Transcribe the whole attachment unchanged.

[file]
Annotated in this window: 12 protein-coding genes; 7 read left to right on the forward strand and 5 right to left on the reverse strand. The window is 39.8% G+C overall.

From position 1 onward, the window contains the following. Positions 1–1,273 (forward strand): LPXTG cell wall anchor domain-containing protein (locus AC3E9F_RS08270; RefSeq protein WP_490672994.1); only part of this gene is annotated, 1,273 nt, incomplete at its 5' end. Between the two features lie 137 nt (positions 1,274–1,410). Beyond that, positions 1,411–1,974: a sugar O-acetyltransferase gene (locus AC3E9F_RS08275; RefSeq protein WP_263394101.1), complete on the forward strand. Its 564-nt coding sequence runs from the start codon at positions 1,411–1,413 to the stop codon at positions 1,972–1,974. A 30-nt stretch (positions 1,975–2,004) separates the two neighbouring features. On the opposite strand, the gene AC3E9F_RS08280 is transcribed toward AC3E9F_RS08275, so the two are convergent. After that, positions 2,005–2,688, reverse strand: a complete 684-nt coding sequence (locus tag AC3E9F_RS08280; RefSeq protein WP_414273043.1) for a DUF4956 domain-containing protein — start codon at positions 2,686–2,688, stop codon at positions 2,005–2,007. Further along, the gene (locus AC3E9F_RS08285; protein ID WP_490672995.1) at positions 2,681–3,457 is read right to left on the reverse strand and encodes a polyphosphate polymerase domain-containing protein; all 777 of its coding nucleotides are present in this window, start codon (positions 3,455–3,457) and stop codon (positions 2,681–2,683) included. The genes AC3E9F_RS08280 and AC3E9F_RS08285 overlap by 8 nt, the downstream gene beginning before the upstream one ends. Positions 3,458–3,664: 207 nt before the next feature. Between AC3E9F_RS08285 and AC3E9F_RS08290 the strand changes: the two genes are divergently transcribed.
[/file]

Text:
Annotated in this window: 12 protein-coding genes; 7 read left to right on the forward strand and 5 right to left on the reverse strand. The window is 39.8% G+C overall.

From position 1 onward, the window contains the following. Positions 1–1,273 (forward strand): LPXTG cell wall anchor domain-containing protein (locus AC3E9F_RS08270; RefSeq protein WP_490672994.1); only part of this gene is annotated, 1,273 nt, incomplete at its 5' end. Between the two features lie 137 nt (positions 1,274–1,410). Beyond that, positions 1,411–1,974: a sugar O-acetyltransferase gene (locus AC3E9F_RS08275; RefSeq protein WP_263394101.1), complete on the forward strand. Its 564-nt coding sequence runs from the start codon at positions 1,411–1,413 to the stop codon at positions 1,972–1,974. A 30-nt stretch (positions 1,975–2,004) separates the two neighbouring features. On the opposite strand, the gene AC3E9F_RS08280 is transcribed toward AC3E9F_RS08275, so the two are convergent. After that, positions 2,005–2,688, reverse strand: a complete 684-nt coding sequence (locus tag AC3E9F_RS08280; RefSeq protein WP_414273043.1) for a DUF4956 domain-containing protein — start codon at positions 2,686–2,688, stop codon at positions 2,005–2,007. Further along, the gene (locus AC3E9F_RS08285; protein ID WP_490672995.1) at positions 2,681–3,457 is read right to left on the reverse strand and encodes a polyphosphate polymerase domain-containing protein; all 777 of its coding nucleotides are present in this window, start codon (positions 3,455–3,457) and stop codon (positions 2,681–2,683) included. The genes AC3E9F_RS08280 and AC3E9F_RS08285 overlap by 8 nt, the downstream gene beginning before the upstream one ends. Positions 3,458–3,664: 207 nt before the next feature. Between AC3E9F_RS08285 and AC3E9F_RS08290 the strand changes: the two genes are divergently transcribed.